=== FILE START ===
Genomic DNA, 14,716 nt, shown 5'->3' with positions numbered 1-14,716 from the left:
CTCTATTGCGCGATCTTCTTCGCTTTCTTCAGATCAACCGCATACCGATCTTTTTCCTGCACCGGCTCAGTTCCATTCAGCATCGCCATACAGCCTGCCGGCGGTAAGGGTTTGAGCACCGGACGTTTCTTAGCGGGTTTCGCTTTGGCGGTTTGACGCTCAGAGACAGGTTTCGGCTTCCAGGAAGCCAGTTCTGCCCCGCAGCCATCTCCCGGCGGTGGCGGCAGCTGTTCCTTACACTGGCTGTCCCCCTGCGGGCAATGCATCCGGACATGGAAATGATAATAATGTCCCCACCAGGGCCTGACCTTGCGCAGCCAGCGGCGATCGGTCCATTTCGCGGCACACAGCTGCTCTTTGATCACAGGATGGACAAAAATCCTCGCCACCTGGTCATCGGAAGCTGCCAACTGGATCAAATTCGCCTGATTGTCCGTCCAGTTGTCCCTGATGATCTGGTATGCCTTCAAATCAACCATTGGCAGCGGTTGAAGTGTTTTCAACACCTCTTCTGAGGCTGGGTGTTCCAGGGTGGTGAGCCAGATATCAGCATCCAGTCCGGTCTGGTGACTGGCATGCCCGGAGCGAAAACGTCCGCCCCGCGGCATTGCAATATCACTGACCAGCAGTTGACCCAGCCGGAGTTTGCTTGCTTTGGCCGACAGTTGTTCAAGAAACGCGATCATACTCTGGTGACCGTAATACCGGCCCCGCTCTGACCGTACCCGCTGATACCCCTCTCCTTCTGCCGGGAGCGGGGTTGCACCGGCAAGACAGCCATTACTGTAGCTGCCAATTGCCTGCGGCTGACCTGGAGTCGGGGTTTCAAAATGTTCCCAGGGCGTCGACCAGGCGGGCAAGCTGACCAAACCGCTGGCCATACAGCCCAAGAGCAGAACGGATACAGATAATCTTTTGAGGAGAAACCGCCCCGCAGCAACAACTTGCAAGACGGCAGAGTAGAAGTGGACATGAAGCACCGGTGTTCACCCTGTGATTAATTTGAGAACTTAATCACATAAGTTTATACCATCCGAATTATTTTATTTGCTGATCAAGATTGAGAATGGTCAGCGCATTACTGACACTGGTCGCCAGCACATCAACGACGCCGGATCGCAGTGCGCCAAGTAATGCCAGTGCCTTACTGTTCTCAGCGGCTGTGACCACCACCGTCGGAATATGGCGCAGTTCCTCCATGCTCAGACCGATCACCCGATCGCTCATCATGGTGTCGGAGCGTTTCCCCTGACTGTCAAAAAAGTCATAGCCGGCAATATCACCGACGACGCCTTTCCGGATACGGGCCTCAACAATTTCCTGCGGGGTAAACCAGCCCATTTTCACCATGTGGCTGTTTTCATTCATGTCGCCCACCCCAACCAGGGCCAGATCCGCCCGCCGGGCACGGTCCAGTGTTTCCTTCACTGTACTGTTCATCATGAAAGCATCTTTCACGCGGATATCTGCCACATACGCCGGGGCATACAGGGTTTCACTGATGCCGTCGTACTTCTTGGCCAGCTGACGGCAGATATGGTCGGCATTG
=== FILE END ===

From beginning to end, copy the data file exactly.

Genomic DNA, 14,716 nt, shown 5'->3' with positions numbered 1-14,716 from the left:
CTCTATTGCGCGATCTTCTTCGCTTTCTTCAGATCAACCGCATACCGATCTTTTTCCTGCACCGGCTCAGTTCCATTCAGCATCGCCATACAGCCTGCCGGCGGTAAGGGTTTGAGCACCGGACGTTTCTTAGCGGGTTTCGCTTTGGCGGTTTGACGCTCAGAGACAGGTTTCGGCTTCCAGGAAGCCAGTTCTGCCCCGCAGCCATCTCCCGGCGGTGGCGGCAGCTGTTCCTTACACTGGCTGTCCCCCTGCGGGCAATGCATCCGGACATGGAAATGATAATAATGTCCCCACCAGGGCCTGACCTTGCGCAGCCAGCGGCGATCGGTCCATTTCGCGGCACACAGCTGCTCTTTGATCACAGGATGGACAAAAATCCTCGCCACCTGGTCATCGGAAGCTGCCAACTGGATCAAATTCGCCTGATTGTCCGTCCAGTTGTCCCTGATGATCTGGTATGCCTTCAAATCAACCATTGGCAGCGGTTGAAGTGTTTTCAACACCTCTTCTGAGGCTGGGTGTTCCAGGGTGGTGAGCCAGATATCAGCATCCAGTCCGGTCTGGTGACTGGCATGCCCGGAGCGAAAACGTCCGCCCCGCGGCATTGCAATATCACTGACCAGCAGTTGACCCAGCCGGAGTTTGCTTGCTTTGGCCGACAGTTGTTCAAGAAACGCGATCATACTCTGGTGACCGTAATACCGGCCCCGCTCTGACCGTACCCGCTGATACCCCTCTCCTTCTGCCGGGAGCGGGGTTGCACCGGCAAGACAGCCATTACTGTAGCTGCCAATTGCCTGCGGCTGACCTGGAGTCGGGGTTTCAAAATGTTCCCAGGGCGTCGACCAGGCGGGCAAGCTGACCAAACCGCTGGCCATACAGCCCAAGAGCAGAACGGATACAGATAATCTTTTGAGGAGAAACCGCCCCGCAGCAACAACTTGCAAGACGGCAGAGTAGAAGTGGACATGAAGCACCGGTGTTCACCCTGTGATTAATTTGAGAACTTAATCACATAAGTTTATACCATCCGAATTATTTTATTTGCTGATCAAGATTGAGAATGGTCAGCGCATTACTGACACTGGTCGCCAGCACATCAACGACGCCGGATCGCAGTGCGCCAAGTAATGCCAGTGCCTTACTGTTCTCAGCGGCTGTGACCACCACCGTCGGAATATGGCGCAGTTCCTCCATGCTCAGACCGATCACCCGATCGCTCATCATGGTGTCGGAGCGTTTCCCCTGACTGTCAAAAAAGTCATAGCCGGCAATATCACCGACGACGCCTTTCCGGATACGGGCCTCAACAATTTCCTGCGGGGTAAACCAGCCCATTTTCACCATGTGGCTGTTTTCATTCATGTCGCCCACCCCAACCAGGGCCAGATCCGCCCGCCGGGCACGGTCCAGTGTTTCCTTCACTGTACTGTTCATCATGAAAGCATCTTTCACGCGGATATCTGCCACATACGCCGGGGCATACAGGGTTTCACTGATGCCGTCGTACTTCTTGGCCAGCTGACGGCAGATATGGTCGGCATTG